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  • Author: Kurt M. Campbell, Willow Darsie
  • Publication Date: 05-2007
  • Content Type: Working Paper
  • Institution: Aspen Institute
  • Abstract: After a protracted period of uncertainty concerning the nature of the foreign policy challenges that are likely to confront the nation over the course of first half of the 21st century, twin challenges are now coming into sharper relief. For the next generation or more, Americans will be confronted by two overriding (and possibly overwhelming) challenges in the conduct of American foreign policy: how to more effectively wage a long, twilight struggle against violent Islamic fundamentalists, and at the same time cope with the almost certain rise to great power status of China.
  • Topic: International Relations, Foreign Policy, Development, Economics, International Political Economy
  • Political Geography: United States, China, America, Asia
  • Author: Richard P. Adler
  • Publication Date: 02-2007
  • Content Type: Working Paper
  • Institution: Aspen Institute
  • Abstract: India's economy continues to grow at a remarkable pace. The country's gross domestic product (GDP) has been expanding an average of nearly 8 percent per year since 2002. In the fiscal year ending March 2007, India's economy grew at 9.4 percent. This performance means that the Indian economy met its own national five-year growth goal for the first time since the first five-year plan was issued by the government in 1950. At its current rate of growth, India will become a trillion-dollar economy by 2007–2008 and will overtake South Korea to become Asia's third-largest economy, after China and Japan.
  • Topic: Development, Economics, Education, Science and Technology
  • Political Geography: Japan, India, Asia, South Korea
  • Author: Barry Naughton
  • Publication Date: 01-2003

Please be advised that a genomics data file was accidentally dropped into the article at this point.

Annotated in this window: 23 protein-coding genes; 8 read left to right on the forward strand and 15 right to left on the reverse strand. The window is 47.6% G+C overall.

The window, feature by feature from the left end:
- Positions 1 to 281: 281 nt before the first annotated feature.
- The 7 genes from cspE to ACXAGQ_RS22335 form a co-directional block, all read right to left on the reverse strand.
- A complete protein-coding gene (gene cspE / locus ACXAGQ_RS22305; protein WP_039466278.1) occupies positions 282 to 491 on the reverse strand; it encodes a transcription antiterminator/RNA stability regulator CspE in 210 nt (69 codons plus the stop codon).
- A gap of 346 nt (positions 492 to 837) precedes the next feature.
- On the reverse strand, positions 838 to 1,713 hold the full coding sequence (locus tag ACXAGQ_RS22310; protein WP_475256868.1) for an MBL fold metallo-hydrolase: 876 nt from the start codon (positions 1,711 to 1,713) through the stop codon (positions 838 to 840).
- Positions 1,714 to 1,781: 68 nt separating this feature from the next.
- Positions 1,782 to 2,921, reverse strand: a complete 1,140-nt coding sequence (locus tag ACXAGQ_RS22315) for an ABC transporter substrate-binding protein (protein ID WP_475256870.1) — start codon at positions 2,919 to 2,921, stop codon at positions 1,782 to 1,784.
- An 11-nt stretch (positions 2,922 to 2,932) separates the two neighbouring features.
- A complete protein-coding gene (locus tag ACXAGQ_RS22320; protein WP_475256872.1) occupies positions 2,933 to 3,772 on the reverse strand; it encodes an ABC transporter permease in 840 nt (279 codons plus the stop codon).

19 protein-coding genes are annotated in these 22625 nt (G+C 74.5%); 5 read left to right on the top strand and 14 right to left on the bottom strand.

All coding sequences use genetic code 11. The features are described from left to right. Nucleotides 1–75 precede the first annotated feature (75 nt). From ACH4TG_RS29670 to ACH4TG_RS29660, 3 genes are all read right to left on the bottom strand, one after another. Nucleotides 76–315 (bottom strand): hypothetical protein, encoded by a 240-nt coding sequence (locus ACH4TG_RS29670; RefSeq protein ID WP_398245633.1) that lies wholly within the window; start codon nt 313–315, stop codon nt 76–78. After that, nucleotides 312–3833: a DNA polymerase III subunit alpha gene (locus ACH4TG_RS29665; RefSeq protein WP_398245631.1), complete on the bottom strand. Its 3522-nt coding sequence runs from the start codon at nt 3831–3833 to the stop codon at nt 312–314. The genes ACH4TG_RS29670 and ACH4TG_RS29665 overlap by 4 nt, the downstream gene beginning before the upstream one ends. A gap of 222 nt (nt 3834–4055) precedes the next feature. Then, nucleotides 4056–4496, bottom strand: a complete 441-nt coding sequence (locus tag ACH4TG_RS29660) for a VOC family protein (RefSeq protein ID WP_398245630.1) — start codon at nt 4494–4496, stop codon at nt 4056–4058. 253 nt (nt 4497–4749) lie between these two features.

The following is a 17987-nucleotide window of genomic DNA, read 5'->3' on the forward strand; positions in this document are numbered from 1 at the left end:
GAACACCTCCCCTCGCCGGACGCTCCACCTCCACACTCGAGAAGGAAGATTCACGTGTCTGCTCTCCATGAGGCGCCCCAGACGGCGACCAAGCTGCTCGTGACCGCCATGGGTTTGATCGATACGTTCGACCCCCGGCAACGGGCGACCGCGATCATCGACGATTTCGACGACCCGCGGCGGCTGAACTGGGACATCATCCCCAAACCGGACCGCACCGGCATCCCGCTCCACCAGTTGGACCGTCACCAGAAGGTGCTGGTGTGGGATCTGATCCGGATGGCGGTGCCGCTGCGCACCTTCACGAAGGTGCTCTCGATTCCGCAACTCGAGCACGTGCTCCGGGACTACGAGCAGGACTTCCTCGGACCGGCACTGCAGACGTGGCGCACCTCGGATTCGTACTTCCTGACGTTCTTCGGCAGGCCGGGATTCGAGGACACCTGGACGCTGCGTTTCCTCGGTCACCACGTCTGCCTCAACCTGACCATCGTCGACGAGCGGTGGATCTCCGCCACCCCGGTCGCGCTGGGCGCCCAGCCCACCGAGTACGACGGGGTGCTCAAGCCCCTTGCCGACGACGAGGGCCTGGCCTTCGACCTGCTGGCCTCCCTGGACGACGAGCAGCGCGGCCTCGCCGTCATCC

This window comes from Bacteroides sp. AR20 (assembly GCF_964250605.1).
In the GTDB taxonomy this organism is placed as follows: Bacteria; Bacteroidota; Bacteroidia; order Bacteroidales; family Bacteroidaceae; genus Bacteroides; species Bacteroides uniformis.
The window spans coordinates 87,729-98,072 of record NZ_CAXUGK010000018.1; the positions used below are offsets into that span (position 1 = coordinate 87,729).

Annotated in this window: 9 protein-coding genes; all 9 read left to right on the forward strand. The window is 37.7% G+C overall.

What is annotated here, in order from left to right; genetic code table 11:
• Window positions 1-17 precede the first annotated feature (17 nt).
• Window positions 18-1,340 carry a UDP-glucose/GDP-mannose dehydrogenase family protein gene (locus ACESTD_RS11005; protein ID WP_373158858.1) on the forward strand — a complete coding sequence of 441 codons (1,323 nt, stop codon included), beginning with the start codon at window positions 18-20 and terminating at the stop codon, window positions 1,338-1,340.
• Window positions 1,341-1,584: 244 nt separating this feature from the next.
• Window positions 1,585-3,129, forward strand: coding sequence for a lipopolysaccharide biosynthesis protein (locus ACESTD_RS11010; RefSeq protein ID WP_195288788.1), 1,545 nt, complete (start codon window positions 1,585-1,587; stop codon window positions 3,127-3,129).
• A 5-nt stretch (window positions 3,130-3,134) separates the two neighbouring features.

• Content Type: Working Paper
  • Institution: Aspen Institute
  • Abstract: The Chinese economy is showing extraordinary dynamism, which partly reflects the early impact of the commitments in China's WTO accession agreement to liberalize the economy. Incoming foreign investment has increased, and trade has grown rapidly. At the same time, China is grappling with serious economic problems that may worsen in the near future. The most difficult problem in crafting China policy is deciding how to respond flexibly to this extraordinary mixture of dynamism and fragility. Rapid growth gives the Chinese economy remarkable resilience; but deep-seated institutional weakness and stubborn problems of poverty and unemployment create dangers of social and economic disruption. An effective U.S. China policy must navigate between the extremes of over-estimating China's current economic strength and under-estimating her potential.
  • Topic: Economics, International Political Economy, International Trade and Finance
  • Political Geography: United States, China, Asia
  • Author: John A. Riggs
  • Publication Date: 11-1997
  • Content Type: Working Paper
  • Institution: Aspen Institute
  • Abstract: The 14th Aspen PacRim Energy Workshop directed attention to continued strong prospects for growth in electric demand, and thus increased need for major additions to generation capacity. In particular, the meeting focused on the potential role of natural gas/LNG in the fuel mix for new generation capacity in the region. This Moderator's summary represents my views only in attempting to capture key points of the discussion; any errors or distortions are mine alone.
  • Topic: Economics, Government, Industrial Policy
  • Political Geography: Asia